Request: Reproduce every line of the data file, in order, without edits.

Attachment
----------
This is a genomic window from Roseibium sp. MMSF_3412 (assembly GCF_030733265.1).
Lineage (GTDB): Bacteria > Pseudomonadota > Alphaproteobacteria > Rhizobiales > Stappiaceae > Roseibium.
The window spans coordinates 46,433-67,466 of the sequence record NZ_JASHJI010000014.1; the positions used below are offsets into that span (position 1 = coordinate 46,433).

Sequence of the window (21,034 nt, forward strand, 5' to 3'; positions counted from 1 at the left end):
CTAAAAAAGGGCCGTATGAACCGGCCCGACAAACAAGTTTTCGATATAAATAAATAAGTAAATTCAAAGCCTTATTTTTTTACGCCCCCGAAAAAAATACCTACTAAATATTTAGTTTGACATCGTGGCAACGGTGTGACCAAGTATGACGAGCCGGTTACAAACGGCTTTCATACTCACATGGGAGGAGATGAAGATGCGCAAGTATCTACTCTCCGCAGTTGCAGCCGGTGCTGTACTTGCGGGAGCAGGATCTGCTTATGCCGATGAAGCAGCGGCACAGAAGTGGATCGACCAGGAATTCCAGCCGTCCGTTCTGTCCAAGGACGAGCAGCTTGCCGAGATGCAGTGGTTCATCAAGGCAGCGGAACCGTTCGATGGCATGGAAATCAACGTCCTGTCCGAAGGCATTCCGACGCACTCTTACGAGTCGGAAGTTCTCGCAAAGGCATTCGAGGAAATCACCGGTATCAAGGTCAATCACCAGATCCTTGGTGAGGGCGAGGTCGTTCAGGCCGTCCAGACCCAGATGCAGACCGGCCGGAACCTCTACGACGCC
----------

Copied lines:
This is a genomic window from Roseibium sp. MMSF_3412 (assembly GCF_030733265.1).
Lineage (GTDB): Bacteria > Pseudomonadota > Alphaproteobacteria > Rhizobiales > Stappiaceae > Roseibium.
The window spans coordinates 46,433-67,466 of the sequence record NZ_JASHJI010000014.1; the positions used below are offsets into that span (position 1 = coordinate 46,433).

Sequence of the window (21,034 nt, forward strand, 5' to 3'; positions counted from 1 at the left end):
CTAAAAAAGGGCCGTATGAACCGGCCCGACAAACAAGTTTTCGATATAAATAAATAAGTAAATTCAAAGCCTTATTTTTTTACGCCCCCGAAAAAAATACCTACTAAATATTTAGTTTGACATCGTGGCAACGGTGTGACCAAGTATGACGAGCCGGTTACAAACGGCTTTCATACTCACATGGGAGGAGATGAAGATGCGCAAGTATCTACTCTCCGCAGTTGCAGCCGGTGCTGTACTTGCGGGAGCAGGATCTGCTTATGCCGATGAAGCAGCGGCACAGAAGTGGATCGACCAGGAATTCCAGCCGTCCGTTCTGTCCAAGGACGAGCAGCTTGCCGAGATGCAGTGGTTCATCAAGGCAGCGGAACCGTTCGATGGCATGGAAATCAACGTCCTGTCCGAAGGCATTCCGACGCACTCTTACGAGTCGGAAGTTCTCGCAAAGGCATTCGAGGAAATCACCGGTATCAAGGTCAATCACCAGATCCTTGGTGAGGGCGAGGTCGTTCAGGCCGTCCAGACCCAGATGCAGACCGGCCGGAACCTCTACGACGCC